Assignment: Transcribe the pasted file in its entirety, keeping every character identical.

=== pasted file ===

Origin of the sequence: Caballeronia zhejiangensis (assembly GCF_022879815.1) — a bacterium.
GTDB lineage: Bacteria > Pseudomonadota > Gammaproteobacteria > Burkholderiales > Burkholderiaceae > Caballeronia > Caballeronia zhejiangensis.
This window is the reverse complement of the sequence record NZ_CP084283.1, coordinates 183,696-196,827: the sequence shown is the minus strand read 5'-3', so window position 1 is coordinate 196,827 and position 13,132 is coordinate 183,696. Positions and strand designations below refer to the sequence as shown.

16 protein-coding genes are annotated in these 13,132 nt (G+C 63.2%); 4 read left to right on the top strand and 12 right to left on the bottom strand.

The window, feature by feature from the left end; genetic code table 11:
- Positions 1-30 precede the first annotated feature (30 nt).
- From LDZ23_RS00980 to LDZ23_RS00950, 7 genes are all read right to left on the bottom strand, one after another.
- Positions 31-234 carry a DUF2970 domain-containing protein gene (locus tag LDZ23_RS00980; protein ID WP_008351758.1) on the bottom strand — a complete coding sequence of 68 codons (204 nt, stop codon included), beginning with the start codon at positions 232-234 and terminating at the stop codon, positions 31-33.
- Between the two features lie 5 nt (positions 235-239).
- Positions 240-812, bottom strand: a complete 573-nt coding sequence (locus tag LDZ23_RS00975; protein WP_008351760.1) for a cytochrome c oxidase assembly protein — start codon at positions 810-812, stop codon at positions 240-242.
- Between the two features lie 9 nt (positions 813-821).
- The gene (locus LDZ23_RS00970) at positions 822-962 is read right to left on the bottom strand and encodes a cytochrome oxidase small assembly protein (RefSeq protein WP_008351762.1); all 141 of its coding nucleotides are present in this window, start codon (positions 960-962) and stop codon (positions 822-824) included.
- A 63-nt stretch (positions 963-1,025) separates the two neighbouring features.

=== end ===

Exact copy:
Origin of the sequence: Caballeronia zhejiangensis (assembly GCF_022879815.1) — a bacterium.
GTDB lineage: Bacteria > Pseudomonadota > Gammaproteobacteria > Burkholderiales > Burkholderiaceae > Caballeronia > Caballeronia zhejiangensis.
This window is the reverse complement of the sequence record NZ_CP084283.1, coordinates 183,696-196,827: the sequence shown is the minus strand read 5'-3', so window position 1 is coordinate 196,827 and position 13,132 is coordinate 183,696. Positions and strand designations below refer to the sequence as shown.

16 protein-coding genes are annotated in these 13,132 nt (G+C 63.2%); 4 read left to right on the top strand and 12 right to left on the bottom strand.

The window, feature by feature from the left end; genetic code table 11:
- Positions 1-30 precede the first annotated feature (30 nt).
- From LDZ23_RS00980 to LDZ23_RS00950, 7 genes are all read right to left on the bottom strand, one after another.
- Positions 31-234 carry a DUF2970 domain-containing protein gene (locus tag LDZ23_RS00980; protein ID WP_008351758.1) on the bottom strand — a complete coding sequence of 68 codons (204 nt, stop codon included), beginning with the start codon at positions 232-234 and terminating at the stop codon, positions 31-33.
- Between the two features lie 5 nt (positions 235-239).
- Positions 240-812, bottom strand: a complete 573-nt coding sequence (locus tag LDZ23_RS00975; protein WP_008351760.1) for a cytochrome c oxidase assembly protein — start codon at positions 810-812, stop codon at positions 240-242.
- Between the two features lie 9 nt (positions 813-821).
- The gene (locus LDZ23_RS00970) at positions 822-962 is read right to left on the bottom strand and encodes a cytochrome oxidase small assembly protein (RefSeq protein WP_008351762.1); all 141 of its coding nucleotides are present in this window, start codon (positions 960-962) and stop codon (positions 822-824) included.
- A 63-nt stretch (positions 963-1,025) separates the two neighbouring features.